Employees with financial worries are likely to be distracted and less productive at work, making their financial stress their employer’s concern. But an employer’s workplace pension plan could reduce that stress, while also playing a part in attraction and retention.
Forty-seven per cent of Canadians report high stress about running out of money after retirement. And 51 per cent say retirement-planning stress has a medium to high impact on their work, according to a 2016 survey of more than 1,000 workers, commissioned by the Canadian Public Pension Leadership Council (CPPLC).
An American study published this summer echoes the CPPLC’s findings. It examined employer benefit costs over a 15-year period at 500 employers with at least 200 employees. It also analyzed employees’ concerns, expectations and desires for benefits. Workers are worried about their present and future finances, and about half often worry about their financial future, according to “Shifts in Benefit Allocations Among U.S. Employers: How Can Employers Better Deliver the Benefits Their Employees Want?” by Willis Towers Watson.
This stress affects workers in the present, as “employees bring their anxieties and distractions to work each day, where their worries impair performance, trigger lost days, raise stress levels and ultimately drag down productivity.”
While it is understandable to think older workers feel stressed about retirement, the research shows Canadians and Americans across generations are concerned about retirement planning.
There’s a surprising willingness among the majority of Canadians to contribute more of their annual income to receive features such as a lifetime retirement income, according to the CPPLC survey. Most surprising, younger Canadians are also very willing to contribute meaningfully to their retirement. Fifty-three per cent of those aged 18 to 24 said they would pay 10 per cent or more of their annual income to pension and retirement savings so they could retire and maintain the same standard of living, according to the CPPLC survey.
Their willingness to contribute to a predictable, secure lifetime pension makes sense in the context of addressing their concerns about their financial future. Millennials (aged 17 to 36) are the most worried about their financial future, with 55 per cent reporting they often worry about their future financial state, followed by 49 per cent of gen X (aged 37 to 52) and 43 per cent of baby boomers (aged 53 to 71).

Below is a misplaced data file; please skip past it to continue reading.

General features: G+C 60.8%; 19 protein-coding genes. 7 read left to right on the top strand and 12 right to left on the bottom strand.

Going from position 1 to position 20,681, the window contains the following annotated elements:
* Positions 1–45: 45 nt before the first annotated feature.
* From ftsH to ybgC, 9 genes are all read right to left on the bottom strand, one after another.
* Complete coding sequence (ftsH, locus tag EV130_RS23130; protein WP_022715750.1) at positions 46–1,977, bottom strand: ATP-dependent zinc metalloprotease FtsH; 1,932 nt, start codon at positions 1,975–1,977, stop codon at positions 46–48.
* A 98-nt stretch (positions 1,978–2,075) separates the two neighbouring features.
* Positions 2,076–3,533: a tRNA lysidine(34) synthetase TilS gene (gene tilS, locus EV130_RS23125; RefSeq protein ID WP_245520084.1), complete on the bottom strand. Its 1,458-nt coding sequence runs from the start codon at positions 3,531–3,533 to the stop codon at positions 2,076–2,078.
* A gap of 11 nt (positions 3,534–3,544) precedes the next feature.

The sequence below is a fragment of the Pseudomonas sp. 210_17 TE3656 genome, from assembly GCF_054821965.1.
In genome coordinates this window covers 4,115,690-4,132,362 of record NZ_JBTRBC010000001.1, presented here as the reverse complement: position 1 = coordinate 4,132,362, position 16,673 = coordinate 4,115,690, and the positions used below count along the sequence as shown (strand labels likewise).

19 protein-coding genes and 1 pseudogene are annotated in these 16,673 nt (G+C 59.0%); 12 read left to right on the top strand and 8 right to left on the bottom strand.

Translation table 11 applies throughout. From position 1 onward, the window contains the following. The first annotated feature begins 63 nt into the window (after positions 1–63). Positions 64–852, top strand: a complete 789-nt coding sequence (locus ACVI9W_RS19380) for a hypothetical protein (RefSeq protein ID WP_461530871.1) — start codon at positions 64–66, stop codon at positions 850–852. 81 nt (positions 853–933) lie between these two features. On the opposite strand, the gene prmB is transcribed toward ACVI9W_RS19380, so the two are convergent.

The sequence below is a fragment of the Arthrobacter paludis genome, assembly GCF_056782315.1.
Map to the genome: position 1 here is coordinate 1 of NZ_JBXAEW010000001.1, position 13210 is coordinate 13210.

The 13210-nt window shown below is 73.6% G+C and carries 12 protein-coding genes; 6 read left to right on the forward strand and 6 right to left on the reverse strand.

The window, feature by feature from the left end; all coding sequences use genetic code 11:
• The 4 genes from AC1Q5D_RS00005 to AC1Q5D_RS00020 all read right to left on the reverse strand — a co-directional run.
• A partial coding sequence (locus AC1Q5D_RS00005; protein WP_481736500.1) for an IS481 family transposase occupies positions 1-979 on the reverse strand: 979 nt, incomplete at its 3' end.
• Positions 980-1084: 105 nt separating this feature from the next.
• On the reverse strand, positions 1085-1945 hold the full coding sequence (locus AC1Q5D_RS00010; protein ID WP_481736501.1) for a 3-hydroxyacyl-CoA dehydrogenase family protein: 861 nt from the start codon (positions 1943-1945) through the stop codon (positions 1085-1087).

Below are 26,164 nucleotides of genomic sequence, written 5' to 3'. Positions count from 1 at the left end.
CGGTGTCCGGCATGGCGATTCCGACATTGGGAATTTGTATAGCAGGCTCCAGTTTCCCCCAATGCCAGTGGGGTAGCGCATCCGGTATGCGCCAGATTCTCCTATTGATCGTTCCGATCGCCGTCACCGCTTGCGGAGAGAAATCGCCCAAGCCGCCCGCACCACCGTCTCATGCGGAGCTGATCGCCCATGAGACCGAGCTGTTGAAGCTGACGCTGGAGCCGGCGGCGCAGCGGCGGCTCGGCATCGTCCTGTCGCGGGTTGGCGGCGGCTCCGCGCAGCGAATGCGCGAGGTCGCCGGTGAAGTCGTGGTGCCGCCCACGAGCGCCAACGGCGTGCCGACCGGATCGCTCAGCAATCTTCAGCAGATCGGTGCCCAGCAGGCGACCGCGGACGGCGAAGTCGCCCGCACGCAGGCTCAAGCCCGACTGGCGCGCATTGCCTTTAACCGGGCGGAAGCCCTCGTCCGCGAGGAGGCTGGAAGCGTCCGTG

Similar to the CPPLC study, the Willis Tower Watson survey found employees are willing to forego their income in exchange for more generous and guaranteed retirement benefits. This is the case across generations. Millennials (59 per cent) “are almost as willing to pay more out of their paycheck for a more secure retirement benefit as baby boomers (66 per cent) or gen-Xers (63 per cent).”
The CPPLC survey did not delve into the reasons for lower reported stress levels but plan design appears to be an important factor. Defined benefit (DB) plans provide a guaranteed lifetime pension calculated at retirement, so members know what their annual income will be and can plan their expenses accordingly. Both surveys show that employees highly value security and are willing to pay for it.
These insights into employees’ financial stress suggest employers may be able to harness their workplace pension as a productivity booster. The first step is to understand whether your workplace pension plan meets your employees’ needs.
In this process, you may learn that employees of all ages are willing to increase their own contributions in exchange for more secure features.
Employers without a workplace pension should consider whether offering a pension or retirement savings plan could increase their workplace productivity and improve attraction and retention. One option worth exploring is a modern multi-employer DB plan, such as the CAAT Plan. This will provide employees with a secure pension and employers with stable costs.
These plan designs can offer the best features of traditional DB and defined contribution (DC) plans, such as an adequate lifetime pension, while minimizing risks to employers and employees. The multi-employer plan model could also reduce stress for both members and employers — and that should reduce health benefit costs and boost employee engagement and productivity.
Providing a secure and meaningful pension is a great investment that will pay dividends for years to come.
Derek W. Dobson is CEO of the Colleges of Applied Arts and Technology (CAAT) Pension Plan in Toronto. For more information, visit www.caatpension.on.ca.
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